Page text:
Transporting goods from the online retailer to the end-customer is more efficient and causes less climate-destabilising emissions – even if we include returns, which are a major factor in the retail sector’s parcel distribution. This is the result of the latest study carried out by the Deutsches CleanTech Institut (DCTI) under the heading: ‘Climate friendly shopping – a comparative perspective of online retail and over-the-counter retail’, commissioned by the Otto Group and Hermes.
1,000 Customers Participated In Survey
The key result of the study is that customers can shop online with a clear conscience, despite a high returns rate and several repeat delivery runs by the parcel delivery service in some cases. An article they order online even causes lower CO2 emissions on average than if the purchaser buys the same article in a high-street store. The study examined the transport routes taken by products from the central warehouse to the customer, taking customers’ varying profiles into account, as they have different life situations, different income positions and also behave differently. The study is based on a representative survey of 1,000 customers and takes customer behaviour into account for the first time.
Positive Result For Online Retail
The positive result for online retail results above all from the consolidated transport of deliveries by parcel-delivery services, which always deliver to several customers per delivery trip. The CO2 scorecard of this bundled transport is far superior to the model of making individual delivery trips by car to a high number of customers in the inner city.
There is not such a great difference in the scorecard for the delivery of bulky items, however (end-customer delivery with two-man handling). While online retail’s CO2 emissions are also lower than emissions caused by OTC retail, the differences are not as clear as for products delivered by small parcel.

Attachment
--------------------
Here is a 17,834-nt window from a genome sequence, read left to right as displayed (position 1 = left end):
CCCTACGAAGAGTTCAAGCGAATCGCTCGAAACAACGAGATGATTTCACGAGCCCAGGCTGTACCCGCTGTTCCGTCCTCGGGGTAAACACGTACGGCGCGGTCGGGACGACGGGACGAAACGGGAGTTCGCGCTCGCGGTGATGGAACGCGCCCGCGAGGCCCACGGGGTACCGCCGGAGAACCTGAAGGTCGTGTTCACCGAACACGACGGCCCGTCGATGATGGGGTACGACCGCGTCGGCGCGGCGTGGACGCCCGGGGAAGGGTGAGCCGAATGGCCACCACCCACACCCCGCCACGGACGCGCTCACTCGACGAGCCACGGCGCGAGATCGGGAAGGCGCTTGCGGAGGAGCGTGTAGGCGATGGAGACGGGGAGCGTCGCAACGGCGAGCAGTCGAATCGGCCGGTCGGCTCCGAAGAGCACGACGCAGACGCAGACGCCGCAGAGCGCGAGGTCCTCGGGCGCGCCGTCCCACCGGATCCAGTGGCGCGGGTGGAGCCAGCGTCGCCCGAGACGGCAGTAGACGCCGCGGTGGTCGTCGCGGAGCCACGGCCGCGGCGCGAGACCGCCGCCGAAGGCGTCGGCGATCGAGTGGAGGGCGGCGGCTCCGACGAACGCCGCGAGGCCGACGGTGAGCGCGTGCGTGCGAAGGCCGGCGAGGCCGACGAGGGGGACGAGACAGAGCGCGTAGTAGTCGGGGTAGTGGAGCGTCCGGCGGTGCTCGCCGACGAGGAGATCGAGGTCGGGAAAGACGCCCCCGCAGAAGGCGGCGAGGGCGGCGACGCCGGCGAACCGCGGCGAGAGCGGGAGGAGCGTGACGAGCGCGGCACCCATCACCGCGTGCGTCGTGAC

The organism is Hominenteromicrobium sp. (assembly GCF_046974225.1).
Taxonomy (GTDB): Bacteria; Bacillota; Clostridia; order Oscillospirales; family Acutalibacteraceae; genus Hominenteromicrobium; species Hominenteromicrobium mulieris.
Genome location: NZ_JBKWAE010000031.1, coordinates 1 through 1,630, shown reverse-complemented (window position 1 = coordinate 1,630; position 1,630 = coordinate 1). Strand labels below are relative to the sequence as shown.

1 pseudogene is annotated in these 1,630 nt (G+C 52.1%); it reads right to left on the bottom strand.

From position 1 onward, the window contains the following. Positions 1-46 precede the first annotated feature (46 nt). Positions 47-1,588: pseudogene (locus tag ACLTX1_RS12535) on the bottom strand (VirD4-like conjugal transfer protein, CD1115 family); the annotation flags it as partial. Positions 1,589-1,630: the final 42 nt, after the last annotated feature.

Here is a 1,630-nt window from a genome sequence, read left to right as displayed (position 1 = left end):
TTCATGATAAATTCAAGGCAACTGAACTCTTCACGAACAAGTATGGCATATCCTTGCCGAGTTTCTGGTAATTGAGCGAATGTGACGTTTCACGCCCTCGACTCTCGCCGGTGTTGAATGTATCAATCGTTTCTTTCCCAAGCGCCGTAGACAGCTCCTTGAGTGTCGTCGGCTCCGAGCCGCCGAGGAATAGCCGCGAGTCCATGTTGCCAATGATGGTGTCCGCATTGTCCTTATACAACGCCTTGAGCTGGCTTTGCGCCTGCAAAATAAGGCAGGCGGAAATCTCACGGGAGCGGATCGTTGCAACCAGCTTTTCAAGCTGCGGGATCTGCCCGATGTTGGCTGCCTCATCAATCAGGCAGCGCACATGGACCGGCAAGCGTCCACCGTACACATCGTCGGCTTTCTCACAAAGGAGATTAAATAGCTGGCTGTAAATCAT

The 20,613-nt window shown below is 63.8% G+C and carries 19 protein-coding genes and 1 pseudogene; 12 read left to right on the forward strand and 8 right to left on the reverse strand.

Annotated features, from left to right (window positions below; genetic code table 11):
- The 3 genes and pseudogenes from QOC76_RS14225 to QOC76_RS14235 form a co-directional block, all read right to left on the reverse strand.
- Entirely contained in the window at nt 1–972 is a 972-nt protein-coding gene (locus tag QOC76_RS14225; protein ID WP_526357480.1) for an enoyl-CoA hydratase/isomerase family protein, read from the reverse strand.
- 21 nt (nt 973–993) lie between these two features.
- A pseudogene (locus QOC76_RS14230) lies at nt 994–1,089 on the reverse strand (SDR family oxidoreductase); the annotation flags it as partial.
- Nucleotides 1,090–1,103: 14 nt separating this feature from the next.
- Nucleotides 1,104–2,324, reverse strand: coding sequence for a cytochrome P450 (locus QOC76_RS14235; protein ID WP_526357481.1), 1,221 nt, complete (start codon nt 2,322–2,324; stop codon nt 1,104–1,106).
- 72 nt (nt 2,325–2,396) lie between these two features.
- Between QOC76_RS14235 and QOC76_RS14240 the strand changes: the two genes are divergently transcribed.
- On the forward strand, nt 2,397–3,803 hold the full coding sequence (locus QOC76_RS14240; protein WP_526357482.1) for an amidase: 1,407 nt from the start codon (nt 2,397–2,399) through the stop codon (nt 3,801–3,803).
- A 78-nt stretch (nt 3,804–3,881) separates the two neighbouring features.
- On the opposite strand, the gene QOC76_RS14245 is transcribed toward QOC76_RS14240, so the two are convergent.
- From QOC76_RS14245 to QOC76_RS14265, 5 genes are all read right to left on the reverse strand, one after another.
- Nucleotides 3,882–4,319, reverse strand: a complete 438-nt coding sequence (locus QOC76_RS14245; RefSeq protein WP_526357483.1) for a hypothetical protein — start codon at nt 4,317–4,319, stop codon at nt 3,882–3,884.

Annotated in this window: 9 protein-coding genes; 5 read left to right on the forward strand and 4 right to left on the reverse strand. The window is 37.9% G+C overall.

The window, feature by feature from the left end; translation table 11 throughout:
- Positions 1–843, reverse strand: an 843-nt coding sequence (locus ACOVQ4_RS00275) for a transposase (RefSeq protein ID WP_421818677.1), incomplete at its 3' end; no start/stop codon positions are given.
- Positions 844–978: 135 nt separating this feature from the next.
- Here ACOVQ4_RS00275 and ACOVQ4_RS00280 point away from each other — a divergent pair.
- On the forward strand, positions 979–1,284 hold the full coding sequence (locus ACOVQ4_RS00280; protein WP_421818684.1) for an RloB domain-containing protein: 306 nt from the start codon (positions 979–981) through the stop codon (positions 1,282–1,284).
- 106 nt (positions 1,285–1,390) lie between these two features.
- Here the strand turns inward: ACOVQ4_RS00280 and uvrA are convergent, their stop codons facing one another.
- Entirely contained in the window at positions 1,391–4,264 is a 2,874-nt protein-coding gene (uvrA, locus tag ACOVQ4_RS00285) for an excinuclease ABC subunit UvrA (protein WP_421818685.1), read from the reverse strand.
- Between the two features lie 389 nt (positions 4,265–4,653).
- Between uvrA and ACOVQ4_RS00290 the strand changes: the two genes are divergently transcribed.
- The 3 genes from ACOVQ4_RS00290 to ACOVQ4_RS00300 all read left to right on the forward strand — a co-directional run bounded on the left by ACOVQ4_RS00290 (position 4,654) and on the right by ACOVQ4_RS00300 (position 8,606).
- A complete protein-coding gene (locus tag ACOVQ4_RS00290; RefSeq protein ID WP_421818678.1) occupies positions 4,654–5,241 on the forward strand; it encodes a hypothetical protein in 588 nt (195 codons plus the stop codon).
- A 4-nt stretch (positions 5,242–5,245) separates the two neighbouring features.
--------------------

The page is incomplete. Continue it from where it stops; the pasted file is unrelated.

This is because the number of articles transported per delivery-route section is lower, and the transport-based CO2 emissions need to be distributed across fewer articles.
96,3 Per Cent of Parcels Delivered At First Attempt
“It was important to us to create transparency regarding CO2”, says Hanjo Schneider, Member of the Otto Group Executive Board Services and Chairman of the Hermes Europe GmbH Supervisory Board, explaining the reason for commissioning the DCTI study. “Essentially, this research shows that further reductions in CO2 emissions are only possible through avoiding unnecessary transportation. This is why we are continuing to working intensively on designing our service offer even more efficiently. Alternative delivery options such as ParcelShops, CustomerChoice delivery points, customer-defined delivery times and parcel dropboxes also help us to make successful first-run deliveries to our customers more often, meaning an increase in this key success rate for our Logistics operation.” At Hermes, this key performance indicator is already at an 96.3 per cent. To reach 100 per cent requires a collective effort by end-customers, the online retailers commissioning delivery and also by the political community to provide the right overall framework. “The study presented today is in this sense an invitation to dialogue”, continues Hanjo Schneider.
DICT Survey Approved By Ökoinstitut
In the DCTI, the Otto Group and Hermes have gained a well-reputed and highly credible partner to carry out this study. The DCTI brings with it years of experience in the area of environmental technologies and energy, well-founded scientific work (analyses, studies and white papers), ideological freedom as well as political and lobbying independence. It clients particularly include German Federal Government and Federal State ministries. Moreover, the methodological approach, assumptions and calculations of the DCTI Study 2015 have successfully passed a critical examination by the Eco Institute (Öko-Institut), Freiburg, Germany.
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